The results to the question, "Within the school year, have any of the following affected your academic performance?" demonstrate remarkable consistency over seven survey periods. Since the survey was first implemented in Spring 2000, students have continuously rated stress as the number one impediment to their academic life. The results for the Spring 2003 survey are pictured.



One of the unique aspects of the NCHA is its ability to map a broad range of health behaviors and variables over an extended period of time. For instance, the number of students that reported "having ever been diagnosed with depression" has increased by 3.1 percentage points over the last seven survey periods. In Spring 2000, 10.3% of students reported that they had been diagnosed with depression; in Spring 2003, 13.4% of students reported that they had been diagnosed with depression.

The NCHA offers distinctive content areas, such as sexual assault and dating violence. The results for the question, "Within the last school year, have you been in a relationship that was emotionally, physically, or sexually abusive?" for Spring 2003 are pictured.



The survey also includes variables that calculate Body Mass Index (BMI) and estimated Blood Alcohol Concentration (BAC). The BMI results from the Spring 2003 survey indicated that 30% of students were overweight, according to the Healthy People 2010 criteria. The BAC result indicated that males and females had nearly identical blood alcohol concentration the last time they drank.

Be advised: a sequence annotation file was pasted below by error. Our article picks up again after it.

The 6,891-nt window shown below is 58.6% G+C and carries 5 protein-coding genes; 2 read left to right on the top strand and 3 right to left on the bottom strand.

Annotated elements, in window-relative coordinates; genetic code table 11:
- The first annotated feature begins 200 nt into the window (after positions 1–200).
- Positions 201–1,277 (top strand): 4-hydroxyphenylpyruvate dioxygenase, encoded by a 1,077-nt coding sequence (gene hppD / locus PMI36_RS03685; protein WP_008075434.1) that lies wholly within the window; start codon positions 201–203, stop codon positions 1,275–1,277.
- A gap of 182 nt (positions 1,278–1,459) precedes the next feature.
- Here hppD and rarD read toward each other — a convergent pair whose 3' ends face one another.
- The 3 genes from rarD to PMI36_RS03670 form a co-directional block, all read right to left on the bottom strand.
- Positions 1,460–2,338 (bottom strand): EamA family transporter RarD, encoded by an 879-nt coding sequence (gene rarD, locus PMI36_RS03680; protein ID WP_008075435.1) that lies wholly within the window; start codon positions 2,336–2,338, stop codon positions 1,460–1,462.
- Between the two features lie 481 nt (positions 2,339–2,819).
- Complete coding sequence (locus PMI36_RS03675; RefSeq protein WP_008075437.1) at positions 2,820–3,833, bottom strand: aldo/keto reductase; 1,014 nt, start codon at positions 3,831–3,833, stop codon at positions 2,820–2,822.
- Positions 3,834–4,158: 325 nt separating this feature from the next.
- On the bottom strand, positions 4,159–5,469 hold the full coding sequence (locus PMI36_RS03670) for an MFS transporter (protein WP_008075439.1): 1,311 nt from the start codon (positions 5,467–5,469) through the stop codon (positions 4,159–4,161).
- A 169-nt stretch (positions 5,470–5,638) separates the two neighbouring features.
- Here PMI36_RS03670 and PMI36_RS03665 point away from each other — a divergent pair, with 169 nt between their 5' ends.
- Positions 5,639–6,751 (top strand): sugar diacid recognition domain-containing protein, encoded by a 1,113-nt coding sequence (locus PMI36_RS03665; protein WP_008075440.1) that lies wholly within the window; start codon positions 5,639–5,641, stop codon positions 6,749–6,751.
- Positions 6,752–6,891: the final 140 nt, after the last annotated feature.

How Institutions Can Participate
Participating schools have the option of using paper-based or web-based surveys. With the new web-based surveys, introduced in January of this year, students are invited to participate via an e-mail message and then complete and submit the survey online.

There are two versions of the survey available. The fall survey asks students certain questions based on the time frame of "in the last 12 months, . . ."; the spring survey asks students certain questions based on the time frame of "in the last school year, …"

To date, the NCHA has been used by schools that represent the many geographical regions of the United States, all Carnegie Classifications, and various campus sizes and settings, ranging from institutions in large metropolitan areas to those in rural small towns.

Underwritten by a national, nonprofit organization with more than 80 years of history and commitment to the college health field, the NCHA underscores the American College Health Association's vision to be the recognized voice of expertise in college health. Ongoing efforts such as these help us advocate for the health of college students by integrating the critical role of college health into the mission of higher education. For additional information about the NCHA, contact Research Director E. Victor Leino, PhD, at (410) 859-1500, or visit the American College Health Association's website at www.acha.org.

 

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Citation: American College Health Association. National College Health Assessment: Spring 2003. Baltimore: American College Health Association; 2003.